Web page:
In my experience this is ONE of the most challenging and painful questions, that can ever be asked when I meet new people.
Recently I have joined in on the #ostoMYlove June challenge of June’s Self-love month. Already we are now on Day 5 and I am getting an enormous amount of benefit out of this challenge. The challenge has brought home and has got me thinking about the act of gratitude and how grateful I am for so many people and the circumstances in my life. There is an amazing quote by Melody Beattie that says:
"Gratitude turns what we have into enough, and more. It turns denial into acceptance, chaos into order, confusion into clarity...it makes sense of our past, brings peace for today, and creates a vision for tomorrow." Melody Beattie
I feel I need to write a post about how important “CONNECTORS” are for night drainage system.
So briefly what is a connector? Well as mentioned in previous posts, urostmates can have an option to connect up to a night drainage system at night time. This allows for a straight through sleep and to ensure that there is no back-flow to the kidneys. Not every urostomate uses a night bag but personally, I do and they help me not to worry about getting up in the night to empty Squirt. Generally, different manufacturers of the urostomy bag and night bag can be connected by the universal connector. Some night bags can attach without a connector but they may fall off when you move around. Connectors are amazing little things!!
It has been another exhausting day of surviving! My bed is calling...I've had an Epsom salt bath, comfy, pyjamas are on and I'm fantasising about spreading out on my belly all snuggled up in my bed...
That is until I remember about my 2 boys... Bob (my Ileostomy) and Squirt (my Urostomy) and soon that bubble is swiftly burst. It has been 7 years now since I have slept flat out on my tummy and am able to enjoy a straight nights sleep. I have, to be honest, that out of everything I have had to adjust with since my organs failing in 2008 I think after all these years I still yearn for a straight through deep, care-free sleep.
I felt I needed to write this post and clear up some confusion over terminology. I’ve now had Squirt for a year and a half and I’ve only recently become fully aware of the difference between a Urostomy and Ileal conduit.
So after much research and talking to the stoma nurses and Doctor I now have the answer!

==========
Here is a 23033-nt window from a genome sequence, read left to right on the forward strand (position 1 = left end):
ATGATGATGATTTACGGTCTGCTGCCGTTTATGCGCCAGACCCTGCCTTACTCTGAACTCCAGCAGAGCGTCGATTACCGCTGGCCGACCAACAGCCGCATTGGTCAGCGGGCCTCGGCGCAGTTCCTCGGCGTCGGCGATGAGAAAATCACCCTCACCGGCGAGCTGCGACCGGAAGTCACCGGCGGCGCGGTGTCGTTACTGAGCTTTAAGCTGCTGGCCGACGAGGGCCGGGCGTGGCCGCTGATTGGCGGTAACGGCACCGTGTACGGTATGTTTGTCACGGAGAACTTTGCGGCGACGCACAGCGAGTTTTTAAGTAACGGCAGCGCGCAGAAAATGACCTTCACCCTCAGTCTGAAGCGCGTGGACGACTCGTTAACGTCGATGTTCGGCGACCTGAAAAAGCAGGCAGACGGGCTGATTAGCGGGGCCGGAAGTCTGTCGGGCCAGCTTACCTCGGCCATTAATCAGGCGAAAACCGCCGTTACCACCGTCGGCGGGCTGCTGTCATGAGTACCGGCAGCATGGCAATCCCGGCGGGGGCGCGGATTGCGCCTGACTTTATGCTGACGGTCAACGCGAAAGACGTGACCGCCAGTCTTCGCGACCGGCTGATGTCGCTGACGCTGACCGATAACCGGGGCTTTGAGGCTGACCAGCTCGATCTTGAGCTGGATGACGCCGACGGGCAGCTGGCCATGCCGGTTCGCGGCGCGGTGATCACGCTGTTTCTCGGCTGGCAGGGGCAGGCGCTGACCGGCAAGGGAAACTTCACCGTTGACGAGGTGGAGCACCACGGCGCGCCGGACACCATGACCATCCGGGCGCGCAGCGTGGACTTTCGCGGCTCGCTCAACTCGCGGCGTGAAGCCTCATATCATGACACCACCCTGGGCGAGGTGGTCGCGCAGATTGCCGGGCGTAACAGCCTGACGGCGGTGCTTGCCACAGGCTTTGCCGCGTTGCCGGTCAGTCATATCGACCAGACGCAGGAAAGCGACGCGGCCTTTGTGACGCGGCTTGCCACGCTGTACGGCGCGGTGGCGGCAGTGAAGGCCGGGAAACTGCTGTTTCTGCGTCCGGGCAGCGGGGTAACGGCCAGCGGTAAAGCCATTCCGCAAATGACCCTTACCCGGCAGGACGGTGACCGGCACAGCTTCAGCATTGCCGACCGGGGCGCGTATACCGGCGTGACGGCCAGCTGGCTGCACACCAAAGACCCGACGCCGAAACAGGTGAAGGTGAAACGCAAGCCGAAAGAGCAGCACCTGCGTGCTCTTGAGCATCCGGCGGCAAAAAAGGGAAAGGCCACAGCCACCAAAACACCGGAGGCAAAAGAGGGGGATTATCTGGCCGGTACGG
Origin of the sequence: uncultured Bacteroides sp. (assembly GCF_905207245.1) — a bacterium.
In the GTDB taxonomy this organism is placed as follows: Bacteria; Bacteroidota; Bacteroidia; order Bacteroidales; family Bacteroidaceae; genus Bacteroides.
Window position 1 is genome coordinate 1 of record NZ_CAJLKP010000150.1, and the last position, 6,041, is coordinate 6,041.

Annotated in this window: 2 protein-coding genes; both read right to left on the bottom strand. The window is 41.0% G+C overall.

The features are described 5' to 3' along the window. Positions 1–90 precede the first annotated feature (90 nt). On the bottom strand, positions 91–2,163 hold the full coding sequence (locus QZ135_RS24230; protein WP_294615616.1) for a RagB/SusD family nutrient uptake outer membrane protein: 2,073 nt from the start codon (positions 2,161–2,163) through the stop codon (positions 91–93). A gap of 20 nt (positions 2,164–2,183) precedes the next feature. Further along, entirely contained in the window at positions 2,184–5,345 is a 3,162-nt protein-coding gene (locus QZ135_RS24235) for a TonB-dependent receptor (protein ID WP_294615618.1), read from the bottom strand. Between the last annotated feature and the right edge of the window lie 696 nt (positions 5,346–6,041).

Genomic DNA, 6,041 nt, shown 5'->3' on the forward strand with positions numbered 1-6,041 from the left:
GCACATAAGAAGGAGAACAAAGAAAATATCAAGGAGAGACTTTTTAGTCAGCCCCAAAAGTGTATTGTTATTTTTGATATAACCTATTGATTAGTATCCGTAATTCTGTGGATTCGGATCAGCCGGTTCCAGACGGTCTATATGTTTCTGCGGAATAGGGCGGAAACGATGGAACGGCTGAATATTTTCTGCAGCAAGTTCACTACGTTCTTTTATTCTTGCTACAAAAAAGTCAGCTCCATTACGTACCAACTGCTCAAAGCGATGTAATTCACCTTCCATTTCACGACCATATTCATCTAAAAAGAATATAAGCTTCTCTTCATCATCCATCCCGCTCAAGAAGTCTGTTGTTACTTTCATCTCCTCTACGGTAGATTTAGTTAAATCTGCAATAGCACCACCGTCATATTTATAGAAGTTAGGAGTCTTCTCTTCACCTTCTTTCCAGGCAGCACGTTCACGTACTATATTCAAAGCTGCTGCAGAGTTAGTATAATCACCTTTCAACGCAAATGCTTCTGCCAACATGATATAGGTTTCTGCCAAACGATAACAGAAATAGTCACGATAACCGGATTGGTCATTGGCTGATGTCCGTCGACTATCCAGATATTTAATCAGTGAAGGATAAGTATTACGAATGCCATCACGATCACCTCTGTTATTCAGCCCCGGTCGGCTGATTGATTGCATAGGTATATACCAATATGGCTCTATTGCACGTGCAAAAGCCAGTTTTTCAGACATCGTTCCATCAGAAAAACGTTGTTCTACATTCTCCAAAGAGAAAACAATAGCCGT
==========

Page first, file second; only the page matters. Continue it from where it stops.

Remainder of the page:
We all used to have good veins at some point in our lives, didn’t we?
When a IV cannula would go in that first time and last the whole 3 days with no problems...bliss!!! Unfortunately though with chronic illness and regular admissions over time our veins are over used, damaged and start struggling.
Over the last few years, something magnificent has happened!
There has been a lot of coverage in the media lately about ‘Ostomy’s.’ Ostomates are people sharing their stories and fabulous pictures and proudly flashing their stoma bags. This warms my heart so much to know that the stigma surrounding stoma bags and Ostomy surgery is finally being addressed and changing the public’s perspective about stomas for the better; spreading a message of hope and acceptance to be proud of your stoma bags and that you can still live an amazing, happy life with one!
I usually get the same reaction when I tell people about ‘Bob’ (my ileostomy) and ‘Squirt’ (my urostomy). That look of blankness then laughter. However, there is a method to the madness for naming them.
First thing is first...why should we name our stomas?
Well I encourage every new ostomate that I meet to name their stoma’s. We name pets...cars...nicknames for partners. So why not something that is part of us?
Welcome everybody to rocking2stomas and we have lift off....!!
I cannot explain how much this means to me to share my story and finally achieve my dream after years and years of talking about it.
Over the last 9 years, I feel I have a degree, masters and PhD in dealing with my illness and appliances that have kept me alive! If just one person identifies….then I have done my job! I have found that only another person who lives with a stoma can fully understand the trials and tribulations we face on a daily basis.